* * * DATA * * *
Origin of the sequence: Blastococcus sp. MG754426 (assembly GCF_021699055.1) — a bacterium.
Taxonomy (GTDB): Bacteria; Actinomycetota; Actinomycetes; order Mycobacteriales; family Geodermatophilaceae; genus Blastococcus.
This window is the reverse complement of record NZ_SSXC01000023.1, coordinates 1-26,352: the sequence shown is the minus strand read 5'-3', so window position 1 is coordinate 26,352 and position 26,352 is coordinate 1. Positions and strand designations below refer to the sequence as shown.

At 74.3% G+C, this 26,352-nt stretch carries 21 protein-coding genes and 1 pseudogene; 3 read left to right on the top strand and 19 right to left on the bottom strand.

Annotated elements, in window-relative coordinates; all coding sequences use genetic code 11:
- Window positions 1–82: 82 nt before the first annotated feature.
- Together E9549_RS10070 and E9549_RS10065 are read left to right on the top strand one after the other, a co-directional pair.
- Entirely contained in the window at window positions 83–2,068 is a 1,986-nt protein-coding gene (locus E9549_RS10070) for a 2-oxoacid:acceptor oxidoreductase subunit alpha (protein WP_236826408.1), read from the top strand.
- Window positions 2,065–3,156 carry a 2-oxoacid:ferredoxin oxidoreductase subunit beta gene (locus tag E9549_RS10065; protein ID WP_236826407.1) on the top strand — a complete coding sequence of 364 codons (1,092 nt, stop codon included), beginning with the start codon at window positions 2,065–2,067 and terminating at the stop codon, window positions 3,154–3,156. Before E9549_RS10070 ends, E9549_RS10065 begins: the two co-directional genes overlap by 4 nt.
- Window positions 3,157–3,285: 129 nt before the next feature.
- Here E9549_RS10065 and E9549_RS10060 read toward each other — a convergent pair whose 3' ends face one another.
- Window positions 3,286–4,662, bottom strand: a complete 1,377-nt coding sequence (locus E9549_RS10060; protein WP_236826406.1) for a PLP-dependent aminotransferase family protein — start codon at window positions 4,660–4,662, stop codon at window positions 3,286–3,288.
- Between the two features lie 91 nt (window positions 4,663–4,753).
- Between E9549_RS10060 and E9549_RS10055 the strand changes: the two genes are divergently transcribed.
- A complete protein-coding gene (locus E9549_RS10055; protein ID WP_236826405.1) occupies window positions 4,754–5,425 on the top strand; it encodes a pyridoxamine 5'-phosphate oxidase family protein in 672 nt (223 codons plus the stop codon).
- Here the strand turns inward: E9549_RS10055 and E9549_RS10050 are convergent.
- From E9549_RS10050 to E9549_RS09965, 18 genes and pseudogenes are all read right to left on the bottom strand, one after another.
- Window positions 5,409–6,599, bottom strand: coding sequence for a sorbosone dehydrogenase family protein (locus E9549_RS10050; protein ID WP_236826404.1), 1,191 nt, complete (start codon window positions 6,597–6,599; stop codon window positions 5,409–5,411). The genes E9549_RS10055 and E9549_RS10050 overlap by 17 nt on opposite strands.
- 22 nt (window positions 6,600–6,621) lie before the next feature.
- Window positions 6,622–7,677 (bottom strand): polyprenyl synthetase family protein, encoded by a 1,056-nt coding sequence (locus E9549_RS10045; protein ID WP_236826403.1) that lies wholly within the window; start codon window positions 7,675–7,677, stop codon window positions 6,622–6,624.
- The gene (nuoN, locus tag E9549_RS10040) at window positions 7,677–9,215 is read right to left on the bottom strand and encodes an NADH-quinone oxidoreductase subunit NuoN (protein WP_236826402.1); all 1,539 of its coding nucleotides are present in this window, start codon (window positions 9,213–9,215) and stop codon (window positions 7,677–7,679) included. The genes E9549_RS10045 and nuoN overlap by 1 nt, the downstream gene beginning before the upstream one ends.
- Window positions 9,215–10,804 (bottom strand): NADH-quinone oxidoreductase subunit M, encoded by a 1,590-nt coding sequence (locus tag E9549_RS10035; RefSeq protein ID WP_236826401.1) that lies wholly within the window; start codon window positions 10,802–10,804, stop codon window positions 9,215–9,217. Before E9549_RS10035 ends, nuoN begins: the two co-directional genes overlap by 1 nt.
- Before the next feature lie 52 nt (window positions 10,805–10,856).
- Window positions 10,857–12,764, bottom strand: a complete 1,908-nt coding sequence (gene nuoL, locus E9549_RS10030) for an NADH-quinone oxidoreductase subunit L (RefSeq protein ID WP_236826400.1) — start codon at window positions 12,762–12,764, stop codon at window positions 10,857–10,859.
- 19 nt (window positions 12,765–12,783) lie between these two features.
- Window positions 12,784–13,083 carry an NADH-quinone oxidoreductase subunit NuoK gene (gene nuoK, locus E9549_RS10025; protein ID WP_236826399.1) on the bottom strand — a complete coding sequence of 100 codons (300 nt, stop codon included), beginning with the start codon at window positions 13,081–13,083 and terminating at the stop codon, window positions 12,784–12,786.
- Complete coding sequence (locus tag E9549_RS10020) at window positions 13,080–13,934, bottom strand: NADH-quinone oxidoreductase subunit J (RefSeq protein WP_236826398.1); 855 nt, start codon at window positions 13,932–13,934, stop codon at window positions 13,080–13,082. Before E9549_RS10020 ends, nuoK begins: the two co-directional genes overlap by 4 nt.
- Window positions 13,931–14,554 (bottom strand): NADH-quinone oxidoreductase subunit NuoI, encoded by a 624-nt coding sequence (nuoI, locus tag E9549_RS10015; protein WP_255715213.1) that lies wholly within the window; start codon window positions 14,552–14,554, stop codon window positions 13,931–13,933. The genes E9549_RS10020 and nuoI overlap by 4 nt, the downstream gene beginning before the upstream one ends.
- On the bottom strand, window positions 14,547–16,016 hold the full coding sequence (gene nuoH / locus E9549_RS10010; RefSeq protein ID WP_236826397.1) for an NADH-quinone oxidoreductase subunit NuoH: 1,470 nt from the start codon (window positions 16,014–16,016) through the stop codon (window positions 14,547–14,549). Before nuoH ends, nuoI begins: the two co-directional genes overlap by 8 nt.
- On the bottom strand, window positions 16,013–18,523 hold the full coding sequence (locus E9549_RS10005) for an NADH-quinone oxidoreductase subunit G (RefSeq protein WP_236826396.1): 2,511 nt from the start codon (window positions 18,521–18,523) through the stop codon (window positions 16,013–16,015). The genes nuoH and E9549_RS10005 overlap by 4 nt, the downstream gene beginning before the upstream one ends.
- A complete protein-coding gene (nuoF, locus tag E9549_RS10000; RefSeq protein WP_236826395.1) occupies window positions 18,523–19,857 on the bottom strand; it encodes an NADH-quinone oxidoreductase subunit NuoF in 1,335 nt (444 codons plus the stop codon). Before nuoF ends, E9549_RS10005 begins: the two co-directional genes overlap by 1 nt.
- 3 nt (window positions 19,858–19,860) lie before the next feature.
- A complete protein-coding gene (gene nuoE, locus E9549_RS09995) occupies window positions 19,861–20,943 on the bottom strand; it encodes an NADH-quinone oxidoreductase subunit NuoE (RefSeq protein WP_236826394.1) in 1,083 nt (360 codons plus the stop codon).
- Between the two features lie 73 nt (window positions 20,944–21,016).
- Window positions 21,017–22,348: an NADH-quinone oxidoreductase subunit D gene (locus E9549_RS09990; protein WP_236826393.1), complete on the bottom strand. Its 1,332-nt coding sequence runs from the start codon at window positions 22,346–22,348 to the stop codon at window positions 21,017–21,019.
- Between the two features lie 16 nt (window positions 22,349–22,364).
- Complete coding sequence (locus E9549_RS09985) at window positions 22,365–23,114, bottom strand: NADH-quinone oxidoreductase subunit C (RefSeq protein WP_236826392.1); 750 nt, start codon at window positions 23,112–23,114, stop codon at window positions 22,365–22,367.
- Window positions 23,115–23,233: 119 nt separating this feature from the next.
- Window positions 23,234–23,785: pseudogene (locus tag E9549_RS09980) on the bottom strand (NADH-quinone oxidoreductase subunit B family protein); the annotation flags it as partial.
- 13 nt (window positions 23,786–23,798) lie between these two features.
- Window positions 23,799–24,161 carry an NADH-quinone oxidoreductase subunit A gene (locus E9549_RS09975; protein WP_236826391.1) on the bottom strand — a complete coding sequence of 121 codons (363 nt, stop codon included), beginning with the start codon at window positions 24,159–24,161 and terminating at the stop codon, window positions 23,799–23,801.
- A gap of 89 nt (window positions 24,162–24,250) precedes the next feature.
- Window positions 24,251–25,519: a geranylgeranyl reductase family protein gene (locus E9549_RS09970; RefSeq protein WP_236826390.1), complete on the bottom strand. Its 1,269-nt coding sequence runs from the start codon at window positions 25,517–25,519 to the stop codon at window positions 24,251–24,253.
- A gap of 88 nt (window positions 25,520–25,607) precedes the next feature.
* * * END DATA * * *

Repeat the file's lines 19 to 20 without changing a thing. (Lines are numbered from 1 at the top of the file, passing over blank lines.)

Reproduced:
- 22 nt (window positions 6,600–6,621) lie before the next feature.
- Window positions 6,622–7,677 (bottom strand): polyprenyl synthetase family protein, encoded by a 1,056-nt coding sequence (locus E9549_RS10045; protein ID WP_236826403.1) that lies wholly within the window; start codon window positions 7,675–7,677, stop codon window positions 6,622–6,624.